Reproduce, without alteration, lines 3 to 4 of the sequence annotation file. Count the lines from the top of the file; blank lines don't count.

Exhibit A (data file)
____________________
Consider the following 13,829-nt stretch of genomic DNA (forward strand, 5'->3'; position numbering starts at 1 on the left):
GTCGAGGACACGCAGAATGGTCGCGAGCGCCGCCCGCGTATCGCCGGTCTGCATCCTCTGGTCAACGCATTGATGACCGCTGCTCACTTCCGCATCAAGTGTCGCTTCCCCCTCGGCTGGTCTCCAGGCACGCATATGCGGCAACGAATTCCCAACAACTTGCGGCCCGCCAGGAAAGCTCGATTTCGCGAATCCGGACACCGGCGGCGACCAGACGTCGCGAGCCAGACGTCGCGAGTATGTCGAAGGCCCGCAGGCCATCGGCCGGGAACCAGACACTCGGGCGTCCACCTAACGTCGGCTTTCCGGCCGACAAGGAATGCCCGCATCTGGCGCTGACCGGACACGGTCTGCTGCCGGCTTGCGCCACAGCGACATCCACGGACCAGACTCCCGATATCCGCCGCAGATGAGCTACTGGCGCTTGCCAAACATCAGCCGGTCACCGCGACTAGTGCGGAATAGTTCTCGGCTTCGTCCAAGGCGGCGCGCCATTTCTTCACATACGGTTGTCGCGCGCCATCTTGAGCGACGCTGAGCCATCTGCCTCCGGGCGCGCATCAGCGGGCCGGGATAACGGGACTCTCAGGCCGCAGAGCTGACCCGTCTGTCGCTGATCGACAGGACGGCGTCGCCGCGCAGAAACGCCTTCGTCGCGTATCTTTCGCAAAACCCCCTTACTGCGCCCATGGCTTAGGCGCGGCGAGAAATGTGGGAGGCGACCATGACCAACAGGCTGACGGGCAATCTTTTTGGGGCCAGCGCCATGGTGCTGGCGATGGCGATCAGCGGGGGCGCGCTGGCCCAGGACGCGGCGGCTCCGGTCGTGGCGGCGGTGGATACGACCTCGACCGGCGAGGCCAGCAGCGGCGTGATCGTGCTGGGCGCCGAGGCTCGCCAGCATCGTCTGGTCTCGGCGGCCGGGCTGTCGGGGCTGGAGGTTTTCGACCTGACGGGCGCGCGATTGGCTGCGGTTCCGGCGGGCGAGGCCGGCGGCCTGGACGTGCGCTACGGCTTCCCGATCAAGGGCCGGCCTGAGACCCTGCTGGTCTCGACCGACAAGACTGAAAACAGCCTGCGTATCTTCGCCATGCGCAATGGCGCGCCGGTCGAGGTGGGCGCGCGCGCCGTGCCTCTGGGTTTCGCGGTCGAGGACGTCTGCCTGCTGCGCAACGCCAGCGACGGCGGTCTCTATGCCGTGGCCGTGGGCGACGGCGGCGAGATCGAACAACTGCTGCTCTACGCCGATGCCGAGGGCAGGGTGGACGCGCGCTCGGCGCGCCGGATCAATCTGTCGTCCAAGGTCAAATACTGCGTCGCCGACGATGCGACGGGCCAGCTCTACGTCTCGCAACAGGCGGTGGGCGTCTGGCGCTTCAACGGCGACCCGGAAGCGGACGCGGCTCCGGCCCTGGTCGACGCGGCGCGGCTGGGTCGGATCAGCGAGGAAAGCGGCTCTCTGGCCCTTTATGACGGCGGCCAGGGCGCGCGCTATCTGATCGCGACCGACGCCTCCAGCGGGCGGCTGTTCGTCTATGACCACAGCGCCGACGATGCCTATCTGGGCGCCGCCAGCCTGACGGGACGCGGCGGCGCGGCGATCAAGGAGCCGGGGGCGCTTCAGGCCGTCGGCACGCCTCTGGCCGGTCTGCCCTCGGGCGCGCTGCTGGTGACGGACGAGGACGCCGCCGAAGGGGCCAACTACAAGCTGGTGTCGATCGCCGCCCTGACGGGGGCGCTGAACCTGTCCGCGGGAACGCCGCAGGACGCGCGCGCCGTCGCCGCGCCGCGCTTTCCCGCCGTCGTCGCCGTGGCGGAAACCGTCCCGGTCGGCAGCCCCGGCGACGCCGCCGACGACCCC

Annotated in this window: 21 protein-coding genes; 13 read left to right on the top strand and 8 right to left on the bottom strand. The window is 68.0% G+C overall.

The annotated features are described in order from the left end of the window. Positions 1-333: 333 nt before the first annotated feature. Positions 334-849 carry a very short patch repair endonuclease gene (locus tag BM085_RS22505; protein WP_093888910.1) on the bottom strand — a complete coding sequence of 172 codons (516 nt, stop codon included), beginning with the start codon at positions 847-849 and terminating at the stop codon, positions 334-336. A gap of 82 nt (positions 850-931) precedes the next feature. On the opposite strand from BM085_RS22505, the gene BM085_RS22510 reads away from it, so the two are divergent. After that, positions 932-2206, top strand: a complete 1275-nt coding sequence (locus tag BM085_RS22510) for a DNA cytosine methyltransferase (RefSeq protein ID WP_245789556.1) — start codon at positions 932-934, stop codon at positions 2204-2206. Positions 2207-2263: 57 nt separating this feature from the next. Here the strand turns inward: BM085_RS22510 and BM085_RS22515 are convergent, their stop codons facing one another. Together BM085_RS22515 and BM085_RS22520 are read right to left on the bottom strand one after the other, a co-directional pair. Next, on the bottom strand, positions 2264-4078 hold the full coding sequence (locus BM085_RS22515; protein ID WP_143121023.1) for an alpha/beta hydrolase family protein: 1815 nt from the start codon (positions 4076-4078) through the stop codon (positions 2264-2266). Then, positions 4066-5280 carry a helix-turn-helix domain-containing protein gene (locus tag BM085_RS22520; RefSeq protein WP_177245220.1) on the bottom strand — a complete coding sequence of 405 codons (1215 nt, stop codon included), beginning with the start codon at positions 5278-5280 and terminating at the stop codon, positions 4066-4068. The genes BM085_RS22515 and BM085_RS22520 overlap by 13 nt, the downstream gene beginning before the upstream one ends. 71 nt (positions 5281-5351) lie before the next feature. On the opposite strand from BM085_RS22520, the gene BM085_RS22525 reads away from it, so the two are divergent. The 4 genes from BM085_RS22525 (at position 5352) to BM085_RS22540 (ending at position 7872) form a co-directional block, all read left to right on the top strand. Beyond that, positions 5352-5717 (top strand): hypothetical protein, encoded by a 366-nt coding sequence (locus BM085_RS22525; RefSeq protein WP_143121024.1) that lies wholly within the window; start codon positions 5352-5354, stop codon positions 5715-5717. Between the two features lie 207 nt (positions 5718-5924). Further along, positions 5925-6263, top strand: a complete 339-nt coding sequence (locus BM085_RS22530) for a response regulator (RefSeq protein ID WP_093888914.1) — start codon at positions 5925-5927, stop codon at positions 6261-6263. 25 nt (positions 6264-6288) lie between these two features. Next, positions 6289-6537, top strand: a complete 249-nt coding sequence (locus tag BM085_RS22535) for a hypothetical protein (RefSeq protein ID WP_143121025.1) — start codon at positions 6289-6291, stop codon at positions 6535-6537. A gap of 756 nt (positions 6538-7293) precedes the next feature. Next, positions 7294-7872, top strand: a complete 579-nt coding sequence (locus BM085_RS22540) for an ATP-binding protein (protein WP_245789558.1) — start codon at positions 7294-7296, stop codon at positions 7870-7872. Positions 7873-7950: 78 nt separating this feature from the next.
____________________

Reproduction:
Annotated in this window: 21 protein-coding genes; 13 read left to right on the top strand and 8 right to left on the bottom strand. The window is 68.0% G+C overall.

The annotated features are described in order from the left end of the window. Positions 1-333: 333 nt before the first annotated feature. Positions 334-849 carry a very short patch repair endonuclease gene (locus tag BM085_RS22505; protein WP_093888910.1) on the bottom strand — a complete coding sequence of 172 codons (516 nt, stop codon included), beginning with the start codon at positions 847-849 and terminating at the stop codon, positions 334-336. A gap of 82 nt (positions 850-931) precedes the next feature. On the opposite strand from BM085_RS22505, the gene BM085_RS22510 reads away from it, so the two are divergent. After that, positions 932-2206, top strand: a complete 1275-nt coding sequence (locus tag BM085_RS22510) for a DNA cytosine methyltransferase (RefSeq protein ID WP_245789556.1) — start codon at positions 932-934, stop codon at positions 2204-2206. Positions 2207-2263: 57 nt separating this feature from the next. Here the strand turns inward: BM085_RS22510 and BM085_RS22515 are convergent, their stop codons facing one another. Together BM085_RS22515 and BM085_RS22520 are read right to left on the bottom strand one after the other, a co-directional pair. Next, on the bottom strand, positions 2264-4078 hold the full coding sequence (locus BM085_RS22515; protein ID WP_143121023.1) for an alpha/beta hydrolase family protein: 1815 nt from the start codon (positions 4076-4078) through the stop codon (positions 2264-2266). Then, positions 4066-5280 carry a helix-turn-helix domain-containing protein gene (locus tag BM085_RS22520; RefSeq protein WP_177245220.1) on the bottom strand — a complete coding sequence of 405 codons (1215 nt, stop codon included), beginning with the start codon at positions 5278-5280 and terminating at the stop codon, positions 4066-4068. The genes BM085_RS22515 and BM085_RS22520 overlap by 13 nt, the downstream gene beginning before the upstream one ends. 71 nt (positions 5281-5351) lie before the next feature. On the opposite strand from BM085_RS22520, the gene BM085_RS22525 reads away from it, so the two are divergent. The 4 genes from BM085_RS22525 (at position 5352) to BM085_RS22540 (ending at position 7872) form a co-directional block, all read left to right on the top strand. Beyond that, positions 5352-5717 (top strand): hypothetical protein, encoded by a 366-nt coding sequence (locus BM085_RS22525; RefSeq protein WP_143121024.1) that lies wholly within the window; start codon positions 5352-5354, stop codon positions 5715-5717. Between the two features lie 207 nt (positions 5718-5924). Further along, positions 5925-6263, top strand: a complete 339-nt coding sequence (locus BM085_RS22530) for a response regulator (RefSeq protein ID WP_093888914.1) — start codon at positions 5925-5927, stop codon at positions 6261-6263. 25 nt (positions 6264-6288) lie between these two features. Next, positions 6289-6537, top strand: a complete 249-nt coding sequence (locus tag BM085_RS22535) for a hypothetical protein (RefSeq protein ID WP_143121025.1) — start codon at positions 6289-6291, stop codon at positions 6535-6537. A gap of 756 nt (positions 6538-7293) precedes the next feature. Next, positions 7294-7872, top strand: a complete 579-nt coding sequence (locus BM085_RS22540) for an ATP-binding protein (protein WP_245789558.1) — start codon at positions 7294-7296, stop codon at positions 7870-7872. Positions 7873-7950: 78 nt separating this feature from the next.